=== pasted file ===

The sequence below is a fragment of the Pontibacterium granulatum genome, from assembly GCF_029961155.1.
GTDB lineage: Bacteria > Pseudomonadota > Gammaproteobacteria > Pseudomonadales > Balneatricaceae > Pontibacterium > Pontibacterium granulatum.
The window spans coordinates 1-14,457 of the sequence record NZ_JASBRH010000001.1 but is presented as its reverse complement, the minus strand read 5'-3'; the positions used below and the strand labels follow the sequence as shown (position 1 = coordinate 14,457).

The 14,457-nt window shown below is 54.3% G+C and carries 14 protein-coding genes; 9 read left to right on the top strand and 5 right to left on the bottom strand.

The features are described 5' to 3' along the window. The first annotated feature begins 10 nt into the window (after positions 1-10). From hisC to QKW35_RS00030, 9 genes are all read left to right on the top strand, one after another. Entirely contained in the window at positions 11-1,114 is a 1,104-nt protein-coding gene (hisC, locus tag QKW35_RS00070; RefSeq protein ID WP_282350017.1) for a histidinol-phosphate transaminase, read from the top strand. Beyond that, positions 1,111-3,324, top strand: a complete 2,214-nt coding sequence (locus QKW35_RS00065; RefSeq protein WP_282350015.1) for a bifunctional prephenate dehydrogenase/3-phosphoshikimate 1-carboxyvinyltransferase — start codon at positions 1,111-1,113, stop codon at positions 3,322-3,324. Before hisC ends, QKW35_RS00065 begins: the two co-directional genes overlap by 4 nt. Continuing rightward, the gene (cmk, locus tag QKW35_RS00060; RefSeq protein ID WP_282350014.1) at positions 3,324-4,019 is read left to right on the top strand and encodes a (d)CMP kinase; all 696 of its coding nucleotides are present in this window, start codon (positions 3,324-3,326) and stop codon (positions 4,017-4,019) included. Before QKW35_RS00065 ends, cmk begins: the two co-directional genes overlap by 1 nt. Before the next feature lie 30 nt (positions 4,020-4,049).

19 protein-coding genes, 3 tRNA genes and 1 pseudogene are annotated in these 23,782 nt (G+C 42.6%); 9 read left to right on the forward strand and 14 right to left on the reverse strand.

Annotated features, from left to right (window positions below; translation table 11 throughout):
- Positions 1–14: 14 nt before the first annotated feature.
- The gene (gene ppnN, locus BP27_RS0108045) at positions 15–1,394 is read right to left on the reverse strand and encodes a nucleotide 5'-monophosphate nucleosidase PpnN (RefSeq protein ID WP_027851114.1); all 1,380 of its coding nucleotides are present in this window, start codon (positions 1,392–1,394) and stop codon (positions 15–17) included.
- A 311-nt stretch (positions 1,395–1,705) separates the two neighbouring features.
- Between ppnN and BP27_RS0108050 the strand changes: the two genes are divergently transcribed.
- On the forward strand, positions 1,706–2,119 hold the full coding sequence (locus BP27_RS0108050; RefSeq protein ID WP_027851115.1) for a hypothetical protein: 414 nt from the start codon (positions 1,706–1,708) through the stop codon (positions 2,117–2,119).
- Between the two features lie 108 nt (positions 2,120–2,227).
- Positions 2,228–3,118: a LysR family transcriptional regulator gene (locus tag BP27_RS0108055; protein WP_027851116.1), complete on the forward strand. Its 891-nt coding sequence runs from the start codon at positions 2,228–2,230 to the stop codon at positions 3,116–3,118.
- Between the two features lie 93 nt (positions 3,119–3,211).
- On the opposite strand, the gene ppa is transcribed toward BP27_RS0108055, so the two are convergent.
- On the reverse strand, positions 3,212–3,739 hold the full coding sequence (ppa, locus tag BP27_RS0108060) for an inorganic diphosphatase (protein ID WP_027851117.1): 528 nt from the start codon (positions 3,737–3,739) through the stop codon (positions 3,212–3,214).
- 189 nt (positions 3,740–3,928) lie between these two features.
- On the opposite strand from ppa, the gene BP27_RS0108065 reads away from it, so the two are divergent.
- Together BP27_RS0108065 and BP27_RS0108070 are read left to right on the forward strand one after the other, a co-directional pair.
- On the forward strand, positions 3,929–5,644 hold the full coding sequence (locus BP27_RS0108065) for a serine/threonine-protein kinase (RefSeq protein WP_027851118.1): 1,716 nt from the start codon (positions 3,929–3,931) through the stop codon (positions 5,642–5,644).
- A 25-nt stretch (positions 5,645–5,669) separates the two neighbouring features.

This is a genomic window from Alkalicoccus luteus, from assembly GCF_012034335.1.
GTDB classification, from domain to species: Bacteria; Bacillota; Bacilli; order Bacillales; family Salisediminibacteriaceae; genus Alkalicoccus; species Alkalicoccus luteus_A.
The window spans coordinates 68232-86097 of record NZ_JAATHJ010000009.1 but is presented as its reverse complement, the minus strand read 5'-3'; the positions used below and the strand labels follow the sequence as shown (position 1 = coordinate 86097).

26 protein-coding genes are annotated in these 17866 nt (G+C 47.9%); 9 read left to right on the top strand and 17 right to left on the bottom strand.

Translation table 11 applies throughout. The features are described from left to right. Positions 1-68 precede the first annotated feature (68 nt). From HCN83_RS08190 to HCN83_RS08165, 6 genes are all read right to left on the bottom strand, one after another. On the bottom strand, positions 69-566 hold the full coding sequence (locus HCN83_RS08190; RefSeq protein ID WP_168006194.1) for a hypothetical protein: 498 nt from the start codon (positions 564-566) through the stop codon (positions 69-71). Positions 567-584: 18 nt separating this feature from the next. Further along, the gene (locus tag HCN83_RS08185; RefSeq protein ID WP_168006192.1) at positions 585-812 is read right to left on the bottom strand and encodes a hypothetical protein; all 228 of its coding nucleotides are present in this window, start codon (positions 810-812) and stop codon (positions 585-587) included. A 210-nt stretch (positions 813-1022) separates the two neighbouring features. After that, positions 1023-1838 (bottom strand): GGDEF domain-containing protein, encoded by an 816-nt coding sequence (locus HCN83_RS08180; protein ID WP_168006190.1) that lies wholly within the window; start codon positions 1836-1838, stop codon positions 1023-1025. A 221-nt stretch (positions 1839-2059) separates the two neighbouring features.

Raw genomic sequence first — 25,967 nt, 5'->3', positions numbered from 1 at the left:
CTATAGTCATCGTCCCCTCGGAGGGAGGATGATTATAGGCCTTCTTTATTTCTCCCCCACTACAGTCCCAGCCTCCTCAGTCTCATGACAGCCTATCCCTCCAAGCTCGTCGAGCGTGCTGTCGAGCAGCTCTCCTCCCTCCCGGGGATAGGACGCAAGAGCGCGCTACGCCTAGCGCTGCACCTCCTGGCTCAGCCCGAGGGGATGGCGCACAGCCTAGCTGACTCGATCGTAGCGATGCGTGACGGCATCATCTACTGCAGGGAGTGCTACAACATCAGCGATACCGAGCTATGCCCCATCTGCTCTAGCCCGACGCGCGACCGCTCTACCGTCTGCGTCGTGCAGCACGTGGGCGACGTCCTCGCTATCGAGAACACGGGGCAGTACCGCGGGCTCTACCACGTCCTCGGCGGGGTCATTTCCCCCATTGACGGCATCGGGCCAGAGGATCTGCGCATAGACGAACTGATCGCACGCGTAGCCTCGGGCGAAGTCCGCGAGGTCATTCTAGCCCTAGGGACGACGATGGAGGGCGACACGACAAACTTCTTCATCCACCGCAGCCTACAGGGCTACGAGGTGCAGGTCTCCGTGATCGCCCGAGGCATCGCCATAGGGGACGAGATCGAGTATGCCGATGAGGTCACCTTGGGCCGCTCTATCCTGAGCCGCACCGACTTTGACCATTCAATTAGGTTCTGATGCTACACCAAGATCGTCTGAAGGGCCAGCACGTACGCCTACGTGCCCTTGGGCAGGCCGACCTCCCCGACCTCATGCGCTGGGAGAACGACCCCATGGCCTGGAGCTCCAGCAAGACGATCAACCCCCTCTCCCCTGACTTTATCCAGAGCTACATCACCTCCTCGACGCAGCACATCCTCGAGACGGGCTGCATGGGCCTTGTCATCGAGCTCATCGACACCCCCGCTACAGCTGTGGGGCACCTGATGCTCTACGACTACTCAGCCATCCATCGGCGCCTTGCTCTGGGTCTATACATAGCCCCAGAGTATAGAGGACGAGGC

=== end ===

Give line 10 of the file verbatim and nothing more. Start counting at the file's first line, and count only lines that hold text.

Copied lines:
- A 311-nt stretch (positions 1,395–1,705) separates the two neighbouring features.